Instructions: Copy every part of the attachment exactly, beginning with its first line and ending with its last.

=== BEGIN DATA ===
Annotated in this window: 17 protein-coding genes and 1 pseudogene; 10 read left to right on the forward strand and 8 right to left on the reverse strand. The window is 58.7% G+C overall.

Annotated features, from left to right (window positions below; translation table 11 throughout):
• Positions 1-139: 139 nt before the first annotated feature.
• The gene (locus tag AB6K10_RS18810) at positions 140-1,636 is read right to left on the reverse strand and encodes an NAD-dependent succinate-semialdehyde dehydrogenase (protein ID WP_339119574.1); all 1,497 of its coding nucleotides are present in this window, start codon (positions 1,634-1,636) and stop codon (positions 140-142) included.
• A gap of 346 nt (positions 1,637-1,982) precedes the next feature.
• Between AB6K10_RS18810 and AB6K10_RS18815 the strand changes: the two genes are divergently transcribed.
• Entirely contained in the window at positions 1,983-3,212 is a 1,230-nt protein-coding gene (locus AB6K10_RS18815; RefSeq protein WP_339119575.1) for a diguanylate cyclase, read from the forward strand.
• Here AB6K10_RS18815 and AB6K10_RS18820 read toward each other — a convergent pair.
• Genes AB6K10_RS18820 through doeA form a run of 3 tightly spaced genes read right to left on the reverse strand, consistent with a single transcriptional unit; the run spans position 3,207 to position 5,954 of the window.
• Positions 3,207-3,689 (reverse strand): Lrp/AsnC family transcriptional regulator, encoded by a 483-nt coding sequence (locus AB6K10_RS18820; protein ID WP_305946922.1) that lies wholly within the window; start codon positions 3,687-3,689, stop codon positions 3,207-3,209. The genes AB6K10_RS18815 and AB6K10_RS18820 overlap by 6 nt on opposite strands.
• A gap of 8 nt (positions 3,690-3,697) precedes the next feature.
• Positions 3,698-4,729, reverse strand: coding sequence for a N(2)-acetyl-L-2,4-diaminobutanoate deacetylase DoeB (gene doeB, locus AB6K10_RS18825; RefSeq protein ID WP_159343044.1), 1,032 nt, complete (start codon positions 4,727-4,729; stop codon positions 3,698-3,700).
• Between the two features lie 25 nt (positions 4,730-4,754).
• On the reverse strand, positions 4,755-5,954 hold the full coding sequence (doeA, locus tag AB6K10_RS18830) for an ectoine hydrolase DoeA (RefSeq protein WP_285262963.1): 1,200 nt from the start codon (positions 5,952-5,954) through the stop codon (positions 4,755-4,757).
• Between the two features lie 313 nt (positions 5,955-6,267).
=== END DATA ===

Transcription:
Annotated in this window: 17 protein-coding genes and 1 pseudogene; 10 read left to right on the forward strand and 8 right to left on the reverse strand. The window is 58.7% G+C overall.

Annotated features, from left to right (window positions below; translation table 11 throughout):
• Positions 1-139: 139 nt before the first annotated feature.
• The gene (locus tag AB6K10_RS18810) at positions 140-1,636 is read right to left on the reverse strand and encodes an NAD-dependent succinate-semialdehyde dehydrogenase (protein ID WP_339119574.1); all 1,497 of its coding nucleotides are present in this window, start codon (positions 1,634-1,636) and stop codon (positions 140-142) included.
• A gap of 346 nt (positions 1,637-1,982) precedes the next feature.
• Between AB6K10_RS18810 and AB6K10_RS18815 the strand changes: the two genes are divergently transcribed.
• Entirely contained in the window at positions 1,983-3,212 is a 1,230-nt protein-coding gene (locus AB6K10_RS18815; RefSeq protein WP_339119575.1) for a diguanylate cyclase, read from the forward strand.
• Here AB6K10_RS18815 and AB6K10_RS18820 read toward each other — a convergent pair.
• Genes AB6K10_RS18820 through doeA form a run of 3 tightly spaced genes read right to left on the reverse strand, consistent with a single transcriptional unit; the run spans position 3,207 to position 5,954 of the window.
• Positions 3,207-3,689 (reverse strand): Lrp/AsnC family transcriptional regulator, encoded by a 483-nt coding sequence (locus AB6K10_RS18820; protein ID WP_305946922.1) that lies wholly within the window; start codon positions 3,687-3,689, stop codon positions 3,207-3,209. The genes AB6K10_RS18815 and AB6K10_RS18820 overlap by 6 nt on opposite strands.
• A gap of 8 nt (positions 3,690-3,697) precedes the next feature.
• Positions 3,698-4,729, reverse strand: coding sequence for a N(2)-acetyl-L-2,4-diaminobutanoate deacetylase DoeB (gene doeB, locus AB6K10_RS18825; RefSeq protein ID WP_159343044.1), 1,032 nt, complete (start codon positions 4,727-4,729; stop codon positions 3,698-3,700).
• Between the two features lie 25 nt (positions 4,730-4,754).
• On the reverse strand, positions 4,755-5,954 hold the full coding sequence (doeA, locus tag AB6K10_RS18830) for an ectoine hydrolase DoeA (RefSeq protein WP_285262963.1): 1,200 nt from the start codon (positions 5,952-5,954) through the stop codon (positions 4,755-4,757).
• Between the two features lie 313 nt (positions 5,955-6,267).